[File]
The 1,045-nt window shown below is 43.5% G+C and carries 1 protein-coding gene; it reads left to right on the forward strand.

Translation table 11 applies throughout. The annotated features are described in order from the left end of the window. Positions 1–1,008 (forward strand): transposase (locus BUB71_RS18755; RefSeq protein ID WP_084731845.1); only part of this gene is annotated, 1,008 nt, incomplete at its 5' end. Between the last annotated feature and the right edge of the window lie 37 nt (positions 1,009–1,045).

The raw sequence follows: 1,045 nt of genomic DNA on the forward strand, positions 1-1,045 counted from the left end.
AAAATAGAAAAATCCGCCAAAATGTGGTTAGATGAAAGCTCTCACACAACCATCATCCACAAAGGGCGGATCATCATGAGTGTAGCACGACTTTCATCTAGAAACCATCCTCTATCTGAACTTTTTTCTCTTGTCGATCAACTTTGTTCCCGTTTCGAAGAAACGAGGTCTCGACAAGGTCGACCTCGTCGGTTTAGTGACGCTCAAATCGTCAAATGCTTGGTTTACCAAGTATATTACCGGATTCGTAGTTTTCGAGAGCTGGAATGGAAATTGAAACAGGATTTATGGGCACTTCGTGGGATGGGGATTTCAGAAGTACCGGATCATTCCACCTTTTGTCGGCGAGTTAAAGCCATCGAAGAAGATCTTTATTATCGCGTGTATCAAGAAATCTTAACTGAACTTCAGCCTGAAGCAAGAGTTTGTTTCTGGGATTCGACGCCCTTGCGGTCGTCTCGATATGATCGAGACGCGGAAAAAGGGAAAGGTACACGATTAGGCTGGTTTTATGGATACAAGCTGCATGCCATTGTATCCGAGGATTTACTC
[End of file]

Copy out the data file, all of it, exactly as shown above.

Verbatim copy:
The 1,045-nt window shown below is 43.5% G+C and carries 1 protein-coding gene; it reads left to right on the forward strand.

Translation table 11 applies throughout. The annotated features are described in order from the left end of the window. Positions 1–1,008 (forward strand): transposase (locus BUB71_RS18755; RefSeq protein ID WP_084731845.1); only part of this gene is annotated, 1,008 nt, incomplete at its 5' end. Between the last annotated feature and the right edge of the window lie 37 nt (positions 1,009–1,045).

The raw sequence follows: 1,045 nt of genomic DNA on the forward strand, positions 1-1,045 counted from the left end.
AAAATAGAAAAATCCGCCAAAATGTGGTTAGATGAAAGCTCTCACACAACCATCATCCACAAAGGGCGGATCATCATGAGTGTAGCACGACTTTCATCTAGAAACCATCCTCTATCTGAACTTTTTTCTCTTGTCGATCAACTTTGTTCCCGTTTCGAAGAAACGAGGTCTCGACAAGGTCGACCTCGTCGGTTTAGTGACGCTCAAATCGTCAAATGCTTGGTTTACCAAGTATATTACCGGATTCGTAGTTTTCGAGAGCTGGAATGGAAATTGAAACAGGATTTATGGGCACTTCGTGGGATGGGGATTTCAGAAGTACCGGATCATTCCACCTTTTGTCGGCGAGTTAAAGCCATCGAAGAAGATCTTTATTATCGCGTGTATCAAGAAATCTTAACTGAACTTCAGCCTGAAGCAAGAGTTTGTTTCTGGGATTCGACGCCCTTGCGGTCGTCTCGATATGATCGAGACGCGGAAAAAGGGAAAGGTACACGATTAGGCTGGTTTTATGGATACAAGCTGCATGCCATTGTATCCGAGGATTTACTC